How to print a book
February 23, 2005 8:45 PM   Subscribe

How to print a book? I would like to print and publish a book, it may be 10 copies or it may be 1000 copies, depending on demand. What are the options for low volume small scale book printing?
posted by stbalbach to Media & Arts (12 answers total) 5 users marked this as a favorite
I've never used it, but what springs to mind is LuLu Publishing.
posted by stupidsexyFlanders at 8:53 PM on February 23, 2005

Cafepress also offers on-demand printing in various book formats.
posted by Robot Johnny at 9:13 PM on February 23, 2005

Most book publishers have a deal where you can get it "published"... ie-1,000 copies, but you also get posted on, and they can and will print extra books when needed...
posted by bamassippi at 9:25 PM on February 23, 2005

stblabach, when I wanted to publish a family history book, I took a look at iUniverse. I never did finish the book (too much work, not enough time), but if I were to pursue a similar project again, that's the place I'd start.
posted by jdroth at 9:30 PM on February 23, 2005

This weblog post by Kevin Kelly offers many tips and discusses some of the different ways you can get a book printed.
posted by misterioso at 9:37 PM on February 23, 2005

The bottom of this page. mentions 6 companies that do this and some information about each.

LuLu and CafePress were already mentioned here so I'll link to the others listed.


Aventine Press minimum 2 "Basic Service Package covers ISBN, cover design, royalty payments, listing of your book with online book sellers..."

Publish and be Damned UK and minimum 10 copies

Lightning Source US and UK based "You can get your book in paper-back or e-book and added to many Ingram's retailers' catalogs."
posted by mztreskiki at 10:05 PM on February 23, 2005

Qoop just sent me a copy of my blog as a book, and it was a damned nice print version. (Content is another story.) I think they do this for non-blog content as well.
posted by anildash at 10:28 PM on February 23, 2005

Response by poster: Hi - thanks, most of the recommendations thus far are for Print-on-Demand services. After reading this critical essay about POD services, I am leary. (BTW thank you dobbs for the link sent via email). Kevin Kelly (via misterioso) talks about "Print Quantity Needed" (PQN) sounds like a good way to go.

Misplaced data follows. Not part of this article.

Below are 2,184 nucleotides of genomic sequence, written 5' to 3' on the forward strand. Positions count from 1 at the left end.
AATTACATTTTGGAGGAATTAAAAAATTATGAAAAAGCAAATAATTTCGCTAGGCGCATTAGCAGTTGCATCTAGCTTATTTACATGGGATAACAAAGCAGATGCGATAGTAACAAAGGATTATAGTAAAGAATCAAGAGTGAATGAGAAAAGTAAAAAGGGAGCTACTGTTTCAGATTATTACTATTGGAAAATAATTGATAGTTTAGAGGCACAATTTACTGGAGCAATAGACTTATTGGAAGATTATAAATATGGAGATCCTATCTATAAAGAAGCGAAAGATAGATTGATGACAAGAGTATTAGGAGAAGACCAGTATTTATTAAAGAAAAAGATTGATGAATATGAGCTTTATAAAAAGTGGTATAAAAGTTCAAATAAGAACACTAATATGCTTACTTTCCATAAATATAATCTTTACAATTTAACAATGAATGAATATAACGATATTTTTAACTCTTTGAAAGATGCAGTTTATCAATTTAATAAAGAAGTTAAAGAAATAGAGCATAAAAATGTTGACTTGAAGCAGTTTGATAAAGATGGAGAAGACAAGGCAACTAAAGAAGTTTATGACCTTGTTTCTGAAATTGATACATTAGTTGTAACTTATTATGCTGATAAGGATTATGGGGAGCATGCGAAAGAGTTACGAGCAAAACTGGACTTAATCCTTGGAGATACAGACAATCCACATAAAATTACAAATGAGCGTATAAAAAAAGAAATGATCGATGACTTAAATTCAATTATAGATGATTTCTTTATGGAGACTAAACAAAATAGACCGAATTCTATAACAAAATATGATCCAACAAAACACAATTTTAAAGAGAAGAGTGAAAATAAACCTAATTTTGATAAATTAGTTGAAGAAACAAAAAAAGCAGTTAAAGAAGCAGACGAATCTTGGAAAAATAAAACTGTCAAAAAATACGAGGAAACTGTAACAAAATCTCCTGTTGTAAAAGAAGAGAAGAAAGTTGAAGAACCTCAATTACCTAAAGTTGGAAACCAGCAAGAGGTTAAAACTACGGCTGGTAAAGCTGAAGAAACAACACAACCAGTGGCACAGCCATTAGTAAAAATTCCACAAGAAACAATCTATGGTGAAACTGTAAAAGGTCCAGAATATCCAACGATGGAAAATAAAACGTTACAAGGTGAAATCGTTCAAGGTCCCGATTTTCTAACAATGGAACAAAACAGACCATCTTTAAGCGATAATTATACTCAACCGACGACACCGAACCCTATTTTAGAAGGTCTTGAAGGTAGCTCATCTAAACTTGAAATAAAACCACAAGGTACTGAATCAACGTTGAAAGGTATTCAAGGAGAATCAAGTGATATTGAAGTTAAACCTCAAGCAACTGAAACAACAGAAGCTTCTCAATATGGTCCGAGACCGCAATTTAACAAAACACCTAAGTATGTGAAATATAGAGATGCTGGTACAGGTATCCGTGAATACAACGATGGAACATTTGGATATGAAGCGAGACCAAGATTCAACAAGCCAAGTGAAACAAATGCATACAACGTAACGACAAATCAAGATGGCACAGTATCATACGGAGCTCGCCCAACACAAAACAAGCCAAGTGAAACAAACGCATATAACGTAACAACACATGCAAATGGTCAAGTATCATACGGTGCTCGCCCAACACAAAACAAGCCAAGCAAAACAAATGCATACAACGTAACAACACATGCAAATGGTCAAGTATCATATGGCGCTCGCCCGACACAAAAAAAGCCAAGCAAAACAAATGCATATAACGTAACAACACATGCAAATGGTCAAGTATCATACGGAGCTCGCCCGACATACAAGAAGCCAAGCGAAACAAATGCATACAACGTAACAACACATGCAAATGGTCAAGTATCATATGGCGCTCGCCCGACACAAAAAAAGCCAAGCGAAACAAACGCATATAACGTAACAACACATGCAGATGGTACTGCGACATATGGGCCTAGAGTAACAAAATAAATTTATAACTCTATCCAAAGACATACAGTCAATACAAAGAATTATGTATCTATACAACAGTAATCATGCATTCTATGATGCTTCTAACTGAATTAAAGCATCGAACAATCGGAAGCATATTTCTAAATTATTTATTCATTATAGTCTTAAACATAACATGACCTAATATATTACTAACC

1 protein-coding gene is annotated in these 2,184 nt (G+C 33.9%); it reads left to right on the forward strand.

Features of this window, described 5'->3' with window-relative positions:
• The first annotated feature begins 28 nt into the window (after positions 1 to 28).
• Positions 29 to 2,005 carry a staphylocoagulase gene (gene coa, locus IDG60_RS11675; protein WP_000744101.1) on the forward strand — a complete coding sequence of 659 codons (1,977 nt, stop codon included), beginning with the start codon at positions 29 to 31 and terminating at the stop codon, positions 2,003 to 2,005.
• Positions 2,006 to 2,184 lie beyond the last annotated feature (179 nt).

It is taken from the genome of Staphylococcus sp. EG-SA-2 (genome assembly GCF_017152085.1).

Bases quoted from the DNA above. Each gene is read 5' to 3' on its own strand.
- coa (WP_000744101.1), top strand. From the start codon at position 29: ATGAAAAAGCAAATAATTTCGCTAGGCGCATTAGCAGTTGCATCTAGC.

posted by stbalbach at 1:04 AM on February 24, 2005

I got a nice looking book from a friend who published using AuthorHouse. I don't know anything about their terms but I was impressed with how the book looked and was put together, fwiw.
posted by jessamyn at 6:30 AM on February 24, 2005

Send an email to Tony of the Busblog (could possibly NSFW at times), as he recently used CafePress to self publish his book How To Blog. He might be able to shed some light on the process, and give you a better idea if this type of POD is right for you. Or he might just ignore your email...
posted by nitsuj at 7:16 AM on February 24, 2005

we published our first issue of jpg magazine through lulu and have a hard time matching my experience to the article stbalach links to. it cost us nothing but the time that went into selecting the images and designing the magazine. lulu has been very helpful and i'm pleased with the quality of the product given that it's pod.

i think that pod enables people to dip their toe in the publishing pool without mortgaging the house. printing is very expensive and you need to order large quantities to make it cost effective.

if you do go a route that involves uploading a pdf, keep in mind that all pdf writers are not the same. there are known bugs with print factory (we found out the hard way).

i've also seen bw cafe press books and they look good.

i'd be happy to answer any questions that you may have.
posted by heather at 9:42 AM on February 24, 2005

My close friend and conspirator meg holle has this to say about Print On Demand services.. Hope it helps.
posted by fake at 10:49 AM on February 24, 2005

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